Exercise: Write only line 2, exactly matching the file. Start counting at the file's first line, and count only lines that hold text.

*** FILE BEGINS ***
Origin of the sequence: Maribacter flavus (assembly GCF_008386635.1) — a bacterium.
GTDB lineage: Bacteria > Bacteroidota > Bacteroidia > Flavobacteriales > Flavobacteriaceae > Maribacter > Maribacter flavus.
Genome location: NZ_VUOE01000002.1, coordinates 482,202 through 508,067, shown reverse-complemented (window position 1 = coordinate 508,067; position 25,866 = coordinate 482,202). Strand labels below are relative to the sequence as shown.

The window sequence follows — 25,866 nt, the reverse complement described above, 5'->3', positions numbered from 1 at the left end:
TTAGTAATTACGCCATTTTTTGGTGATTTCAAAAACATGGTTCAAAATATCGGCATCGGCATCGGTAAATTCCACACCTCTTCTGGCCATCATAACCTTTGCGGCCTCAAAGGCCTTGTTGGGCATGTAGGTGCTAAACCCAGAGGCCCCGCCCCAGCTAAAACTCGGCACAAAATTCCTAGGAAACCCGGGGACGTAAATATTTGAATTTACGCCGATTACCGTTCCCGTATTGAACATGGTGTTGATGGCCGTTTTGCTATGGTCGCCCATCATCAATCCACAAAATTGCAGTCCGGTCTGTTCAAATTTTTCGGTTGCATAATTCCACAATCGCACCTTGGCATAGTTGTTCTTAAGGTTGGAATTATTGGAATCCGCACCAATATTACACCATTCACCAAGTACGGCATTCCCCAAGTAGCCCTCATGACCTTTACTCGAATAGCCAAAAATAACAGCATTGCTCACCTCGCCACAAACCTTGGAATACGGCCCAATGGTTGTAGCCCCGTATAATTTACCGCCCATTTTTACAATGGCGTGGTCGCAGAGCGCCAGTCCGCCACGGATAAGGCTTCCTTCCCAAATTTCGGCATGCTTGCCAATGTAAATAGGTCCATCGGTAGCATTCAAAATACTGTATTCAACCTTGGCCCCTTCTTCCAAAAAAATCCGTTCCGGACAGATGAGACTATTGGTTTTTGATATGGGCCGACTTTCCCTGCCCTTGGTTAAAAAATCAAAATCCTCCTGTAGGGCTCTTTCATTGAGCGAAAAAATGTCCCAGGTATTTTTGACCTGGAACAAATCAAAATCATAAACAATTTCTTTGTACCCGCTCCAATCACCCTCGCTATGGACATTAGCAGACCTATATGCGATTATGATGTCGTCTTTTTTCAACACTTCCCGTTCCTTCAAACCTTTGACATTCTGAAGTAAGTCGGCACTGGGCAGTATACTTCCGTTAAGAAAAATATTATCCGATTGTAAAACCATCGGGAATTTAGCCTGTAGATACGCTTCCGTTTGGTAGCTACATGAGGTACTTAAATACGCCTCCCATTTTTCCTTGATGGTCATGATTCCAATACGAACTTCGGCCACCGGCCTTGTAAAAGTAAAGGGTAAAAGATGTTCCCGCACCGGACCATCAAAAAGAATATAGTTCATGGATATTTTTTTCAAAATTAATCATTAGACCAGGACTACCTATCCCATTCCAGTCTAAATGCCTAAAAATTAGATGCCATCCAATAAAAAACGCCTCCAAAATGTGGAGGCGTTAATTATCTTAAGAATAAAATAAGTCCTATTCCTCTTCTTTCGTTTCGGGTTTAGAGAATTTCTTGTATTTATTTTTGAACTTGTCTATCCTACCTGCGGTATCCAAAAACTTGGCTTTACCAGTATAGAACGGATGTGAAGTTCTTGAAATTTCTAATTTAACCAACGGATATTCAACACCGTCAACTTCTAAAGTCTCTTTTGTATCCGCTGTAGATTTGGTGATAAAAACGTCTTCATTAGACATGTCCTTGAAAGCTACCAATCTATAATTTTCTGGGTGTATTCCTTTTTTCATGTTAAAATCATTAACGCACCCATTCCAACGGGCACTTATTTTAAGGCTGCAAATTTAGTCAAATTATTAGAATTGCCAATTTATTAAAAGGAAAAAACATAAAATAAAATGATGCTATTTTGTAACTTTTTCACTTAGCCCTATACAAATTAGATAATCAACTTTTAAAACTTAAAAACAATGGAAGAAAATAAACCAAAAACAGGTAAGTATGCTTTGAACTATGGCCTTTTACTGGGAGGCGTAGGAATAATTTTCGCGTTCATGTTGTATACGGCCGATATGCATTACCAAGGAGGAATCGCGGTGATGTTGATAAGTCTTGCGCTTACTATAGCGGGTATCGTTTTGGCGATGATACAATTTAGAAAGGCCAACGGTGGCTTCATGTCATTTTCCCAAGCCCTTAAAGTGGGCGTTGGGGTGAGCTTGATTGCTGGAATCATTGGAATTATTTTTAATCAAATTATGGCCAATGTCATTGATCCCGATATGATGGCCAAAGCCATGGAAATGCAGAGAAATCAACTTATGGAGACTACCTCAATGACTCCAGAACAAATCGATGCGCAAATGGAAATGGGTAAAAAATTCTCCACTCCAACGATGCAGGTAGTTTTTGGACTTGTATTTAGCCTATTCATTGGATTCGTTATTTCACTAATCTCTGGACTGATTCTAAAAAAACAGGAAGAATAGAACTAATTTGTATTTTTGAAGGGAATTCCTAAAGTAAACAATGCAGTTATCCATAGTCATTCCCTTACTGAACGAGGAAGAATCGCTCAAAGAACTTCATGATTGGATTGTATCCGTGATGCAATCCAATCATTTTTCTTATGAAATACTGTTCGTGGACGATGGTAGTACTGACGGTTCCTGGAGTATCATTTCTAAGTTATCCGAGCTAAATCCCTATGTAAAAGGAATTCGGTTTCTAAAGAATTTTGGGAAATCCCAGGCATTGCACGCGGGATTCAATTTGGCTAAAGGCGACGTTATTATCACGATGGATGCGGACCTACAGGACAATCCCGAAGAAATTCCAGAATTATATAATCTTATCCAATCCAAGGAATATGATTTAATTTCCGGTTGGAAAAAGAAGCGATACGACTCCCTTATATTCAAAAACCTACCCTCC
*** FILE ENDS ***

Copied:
GTDB lineage: Bacteria > Bacteroidota > Bacteroidia > Flavobacteriales > Flavobacteriaceae > Maribacter > Maribacter flavus.